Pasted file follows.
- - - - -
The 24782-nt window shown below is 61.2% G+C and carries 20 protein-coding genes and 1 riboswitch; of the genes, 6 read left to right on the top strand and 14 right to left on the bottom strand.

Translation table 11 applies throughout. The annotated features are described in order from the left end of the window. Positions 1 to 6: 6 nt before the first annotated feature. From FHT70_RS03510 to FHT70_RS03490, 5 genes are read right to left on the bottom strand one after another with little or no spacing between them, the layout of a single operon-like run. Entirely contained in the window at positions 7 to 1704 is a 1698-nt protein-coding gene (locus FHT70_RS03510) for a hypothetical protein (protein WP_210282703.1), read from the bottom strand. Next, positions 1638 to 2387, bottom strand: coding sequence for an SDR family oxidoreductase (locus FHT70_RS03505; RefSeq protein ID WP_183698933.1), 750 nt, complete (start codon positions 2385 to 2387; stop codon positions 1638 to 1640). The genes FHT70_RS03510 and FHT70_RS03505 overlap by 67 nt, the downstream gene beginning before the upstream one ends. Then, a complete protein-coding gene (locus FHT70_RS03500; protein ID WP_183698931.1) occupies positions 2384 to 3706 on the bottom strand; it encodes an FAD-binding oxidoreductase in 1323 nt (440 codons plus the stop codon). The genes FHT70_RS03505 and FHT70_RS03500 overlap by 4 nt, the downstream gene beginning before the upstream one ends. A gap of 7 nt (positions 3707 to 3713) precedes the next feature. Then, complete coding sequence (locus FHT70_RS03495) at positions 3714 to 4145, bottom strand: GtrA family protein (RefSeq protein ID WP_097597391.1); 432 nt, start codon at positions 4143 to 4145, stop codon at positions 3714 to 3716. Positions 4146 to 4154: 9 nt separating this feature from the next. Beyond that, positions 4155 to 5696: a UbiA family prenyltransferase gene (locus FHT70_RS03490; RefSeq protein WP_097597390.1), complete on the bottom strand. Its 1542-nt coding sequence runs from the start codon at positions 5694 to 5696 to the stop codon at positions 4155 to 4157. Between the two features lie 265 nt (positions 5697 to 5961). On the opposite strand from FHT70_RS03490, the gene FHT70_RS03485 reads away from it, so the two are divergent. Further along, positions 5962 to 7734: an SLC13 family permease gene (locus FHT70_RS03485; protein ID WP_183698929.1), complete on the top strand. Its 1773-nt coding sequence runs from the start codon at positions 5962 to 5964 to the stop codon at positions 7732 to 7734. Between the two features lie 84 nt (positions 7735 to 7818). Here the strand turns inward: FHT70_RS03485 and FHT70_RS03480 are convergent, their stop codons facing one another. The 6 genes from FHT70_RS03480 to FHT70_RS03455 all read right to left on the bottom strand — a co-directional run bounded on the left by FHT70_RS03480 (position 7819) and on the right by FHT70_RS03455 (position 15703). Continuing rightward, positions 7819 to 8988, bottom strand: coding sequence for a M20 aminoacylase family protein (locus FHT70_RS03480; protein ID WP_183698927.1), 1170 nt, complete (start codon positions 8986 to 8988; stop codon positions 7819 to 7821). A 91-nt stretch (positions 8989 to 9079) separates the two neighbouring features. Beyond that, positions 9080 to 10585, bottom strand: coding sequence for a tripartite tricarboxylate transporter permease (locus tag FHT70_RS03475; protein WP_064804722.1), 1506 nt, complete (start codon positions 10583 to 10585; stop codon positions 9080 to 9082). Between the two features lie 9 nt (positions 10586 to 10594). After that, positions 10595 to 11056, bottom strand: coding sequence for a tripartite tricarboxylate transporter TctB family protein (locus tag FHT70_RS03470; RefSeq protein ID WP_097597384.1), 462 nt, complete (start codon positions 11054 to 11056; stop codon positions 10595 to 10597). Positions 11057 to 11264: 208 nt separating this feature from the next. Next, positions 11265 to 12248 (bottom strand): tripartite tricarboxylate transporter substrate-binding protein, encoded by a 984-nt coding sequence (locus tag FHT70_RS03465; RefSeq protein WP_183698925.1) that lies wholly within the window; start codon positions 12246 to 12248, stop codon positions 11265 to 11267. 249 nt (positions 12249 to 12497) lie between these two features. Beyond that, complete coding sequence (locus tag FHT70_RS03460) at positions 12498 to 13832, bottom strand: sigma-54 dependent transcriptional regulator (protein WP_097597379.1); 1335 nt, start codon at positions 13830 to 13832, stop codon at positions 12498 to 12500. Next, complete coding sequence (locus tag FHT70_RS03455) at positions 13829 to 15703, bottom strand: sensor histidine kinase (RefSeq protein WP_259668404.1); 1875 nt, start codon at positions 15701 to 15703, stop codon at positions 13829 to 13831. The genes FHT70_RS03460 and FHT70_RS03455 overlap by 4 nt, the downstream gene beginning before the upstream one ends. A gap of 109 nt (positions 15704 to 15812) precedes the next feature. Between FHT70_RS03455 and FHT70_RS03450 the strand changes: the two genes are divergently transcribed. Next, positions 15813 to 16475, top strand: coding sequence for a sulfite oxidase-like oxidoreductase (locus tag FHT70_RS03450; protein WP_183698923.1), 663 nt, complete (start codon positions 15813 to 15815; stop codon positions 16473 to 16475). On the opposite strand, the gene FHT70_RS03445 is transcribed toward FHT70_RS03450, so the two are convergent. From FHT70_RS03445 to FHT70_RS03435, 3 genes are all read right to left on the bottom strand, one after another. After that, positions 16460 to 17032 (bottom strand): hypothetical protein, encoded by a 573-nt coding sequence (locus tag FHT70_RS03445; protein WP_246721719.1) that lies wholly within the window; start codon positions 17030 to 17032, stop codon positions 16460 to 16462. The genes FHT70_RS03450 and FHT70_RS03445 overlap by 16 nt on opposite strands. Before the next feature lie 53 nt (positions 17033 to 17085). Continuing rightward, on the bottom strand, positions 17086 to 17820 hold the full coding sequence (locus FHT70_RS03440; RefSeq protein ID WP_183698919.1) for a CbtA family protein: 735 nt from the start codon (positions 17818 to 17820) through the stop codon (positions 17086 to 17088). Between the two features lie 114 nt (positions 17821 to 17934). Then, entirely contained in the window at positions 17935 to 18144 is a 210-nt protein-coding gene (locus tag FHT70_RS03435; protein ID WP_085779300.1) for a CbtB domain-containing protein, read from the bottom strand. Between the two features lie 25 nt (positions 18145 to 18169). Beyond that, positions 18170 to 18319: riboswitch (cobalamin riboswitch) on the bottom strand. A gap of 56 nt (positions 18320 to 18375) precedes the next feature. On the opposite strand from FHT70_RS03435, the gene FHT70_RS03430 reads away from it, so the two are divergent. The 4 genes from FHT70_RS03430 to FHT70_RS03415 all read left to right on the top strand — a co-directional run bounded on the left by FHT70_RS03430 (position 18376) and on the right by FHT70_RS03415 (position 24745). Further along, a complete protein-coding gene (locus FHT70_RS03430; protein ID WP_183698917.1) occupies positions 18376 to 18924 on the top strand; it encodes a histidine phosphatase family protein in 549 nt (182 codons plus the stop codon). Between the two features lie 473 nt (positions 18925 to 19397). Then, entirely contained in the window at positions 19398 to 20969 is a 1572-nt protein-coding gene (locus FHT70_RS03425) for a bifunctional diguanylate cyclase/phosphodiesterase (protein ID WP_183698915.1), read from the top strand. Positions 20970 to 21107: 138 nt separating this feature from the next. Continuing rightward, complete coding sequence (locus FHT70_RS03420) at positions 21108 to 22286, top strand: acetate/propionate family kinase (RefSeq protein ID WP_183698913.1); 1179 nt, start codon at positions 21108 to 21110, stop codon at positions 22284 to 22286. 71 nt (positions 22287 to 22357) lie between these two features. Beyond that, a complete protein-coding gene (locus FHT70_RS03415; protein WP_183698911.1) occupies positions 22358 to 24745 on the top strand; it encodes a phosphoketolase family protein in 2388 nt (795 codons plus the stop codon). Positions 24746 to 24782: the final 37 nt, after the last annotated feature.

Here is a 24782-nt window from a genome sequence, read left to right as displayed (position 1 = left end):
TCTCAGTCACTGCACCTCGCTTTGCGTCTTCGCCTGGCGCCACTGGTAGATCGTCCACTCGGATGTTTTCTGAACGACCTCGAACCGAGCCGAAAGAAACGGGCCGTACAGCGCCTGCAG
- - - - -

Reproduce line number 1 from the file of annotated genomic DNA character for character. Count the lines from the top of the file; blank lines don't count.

The 24782-nt window shown below is 61.2% G+C and carries 20 protein-coding genes and 1 riboswitch; of the genes, 6 read left to right on the top strand and 14 right to left on the bottom strand.